19

IBM mainframes are still around (IBM Z). Linux has been available for IBM Z hardware and its predecessor, System/390, for 20 years, and z/OS is itself a certified UNIX through the z/OS UNIX System Services. Which is to say that IBM mainframes have been run in UNIX-like multi-user fashion for two decades by running UNIX. Apart from that, z/OS and its ...


18

It starts with discussion about computers overheating, That discussion seams to include some quite vague memory, so I wouldn't put to much into here. Still, such buttons were available and even installed after market, depending on company or state regulations. A CRAY Y-MP EL used at TU München is a great example, with its big power off: (Picture taken from ...


17

TL;DR: Which components or facilities were the biggest obstacle to porting typical COBOL applications? Simply that there were not many applications that made sense to be ported to (desktop) micros. If at all, downward migration of whole applications was toward /3x systems and ultimately AS400. Which was well supported and rather painless. <RANT> ...


15

It's not a power of 2, not a nice round number But it is :-) 1 byte exponent (with an assumed 1 bit always equal to one), 4 bytes mantissa, at least on the ZX Spectrum – see the ZX Spectrum manual. And since the mantissa and exponent are processed individually, the mantissa is a nice power of 2. Granted, this is less of an advantage without full 32 bit ...


15

Another one to mention is MTS which was first released in 1967, last release in 1988. It was in use at Rensselaer Polytechnic Institute from 1976 to 1999, of which I took part during the early 80s. In 1984 they were running it on Sybil, a dual processor IBM 3081D; slightly before that it ran on Myron, which I think was a 3070 but I'm not sure. There were a ...


14

Yes, because it did not provide the necessary connections for wider use AGP had asymmetric bandwidths. It was very much faster in transferring data from the CPU to the graphics card. For transferring data back from the graphics card to the CPU though, it was no faster than a PCI slot. For graphics cards, this is exactly what you need. You typically do not ...


13

if every machine will be sold preassembled, the vendor can invest in things like wave soldering equipment that can do the job much more efficiently than a user doing it once on the kitchen table I think this is a key point. Back in the 1970s, you did not have the super-cheap build-it-in-China and ship extremely inexpensively that you have today. Container ...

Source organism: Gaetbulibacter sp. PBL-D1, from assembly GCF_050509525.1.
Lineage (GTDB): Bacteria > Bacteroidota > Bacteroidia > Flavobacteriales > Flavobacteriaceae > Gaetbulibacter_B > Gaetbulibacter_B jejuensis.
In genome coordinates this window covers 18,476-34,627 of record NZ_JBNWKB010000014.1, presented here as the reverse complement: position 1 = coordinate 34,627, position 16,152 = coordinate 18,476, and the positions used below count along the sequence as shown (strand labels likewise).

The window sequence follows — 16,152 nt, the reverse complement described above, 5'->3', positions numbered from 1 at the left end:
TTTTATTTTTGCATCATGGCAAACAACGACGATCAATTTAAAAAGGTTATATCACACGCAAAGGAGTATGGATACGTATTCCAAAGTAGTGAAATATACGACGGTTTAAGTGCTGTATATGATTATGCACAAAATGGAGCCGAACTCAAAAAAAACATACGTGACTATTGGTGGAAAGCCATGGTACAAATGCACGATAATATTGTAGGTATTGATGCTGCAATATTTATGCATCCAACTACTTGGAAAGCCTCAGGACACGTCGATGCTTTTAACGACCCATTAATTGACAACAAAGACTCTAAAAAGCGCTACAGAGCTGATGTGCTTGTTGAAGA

13

COBOL applications have not typically been ported from mainframes to micros because they rely on two features that micros typically lack. Throughput COBOL applications often need to process large amounts of data in a fixed amount of time (e.g. processing a day's sales data for all stores in a chain). These tasks are typically I/O bound and mainframes have ...


13

It's not completely accurate to focus on slashes as the established solution — . was also in the mix, being DEC's choice for both TOPS and VMS. That said, I'm going to speculate wildly that it comes down to: Apple's Macintosh filing systems were already fairly non-standard — supporting forked files, for example — in support of simplifying the user ...


12

As Wikipedia says (S-100 bus): "(Author) then looked for an inexpensive source of connectors, and he came across a supply of military surplus 100-pin edge connectors. The 100-pin bus was created by an anonymous draftsman, who selected the connector from a parts catalog and arbitrarily assigned signal names to groups of connector pins." So the ...


12

Many early computers were sold as self-assembly kits Not really. They were only more visible than the ready made machines. Kits were simply the best way to fill pages of magazines - and that's what most people saw and still find on the net - thus they got more 'screen time' than ready units. Especially early on, when there were no (semi-) professional ...


12

It seems that integrated circuits of the 1970s tended to have 4-digit part numbers. Not really. Anything from letters to numbers and 3 to 7 characters have been used. even with numbers like 7400, the chips name wasn't just the number, but a letter number combination, like SN7400. Other than often assumed is SN not a prefix used to indicate TI, but the '...


11

Simply put, for most of the PC's history, either the components were roughly uniform in their power consumption (with the major offenders typically being the 12V motors in disk drives, rather than anything solid-state), or the CPU was the major power consumer and thus source of heat. Only fairly recently has one particular type of expansion card, namely the ...


10

Suppose one is considering adding something to the specifications of a car that will, on 1% of units manufactured, extend the time required to perform some fabrication step by ten seconds. How much should that be expected to affect the cost of a car? If cars are being assembled individually, the extra cost would be trivial. An average of 0.1 seconds per ...


10

A number like 1234.56 takes three bytes in BCD where it would've taken eight bytes in double precision binary floating point. Generally speaking, that is not the case. If you have a database field definition of 6 digits total, 4 before the decimal, 2 after, positive numbers only, then yes you can have 1234.56 represented in 3 8-bit BCD bytes. But if, as is ...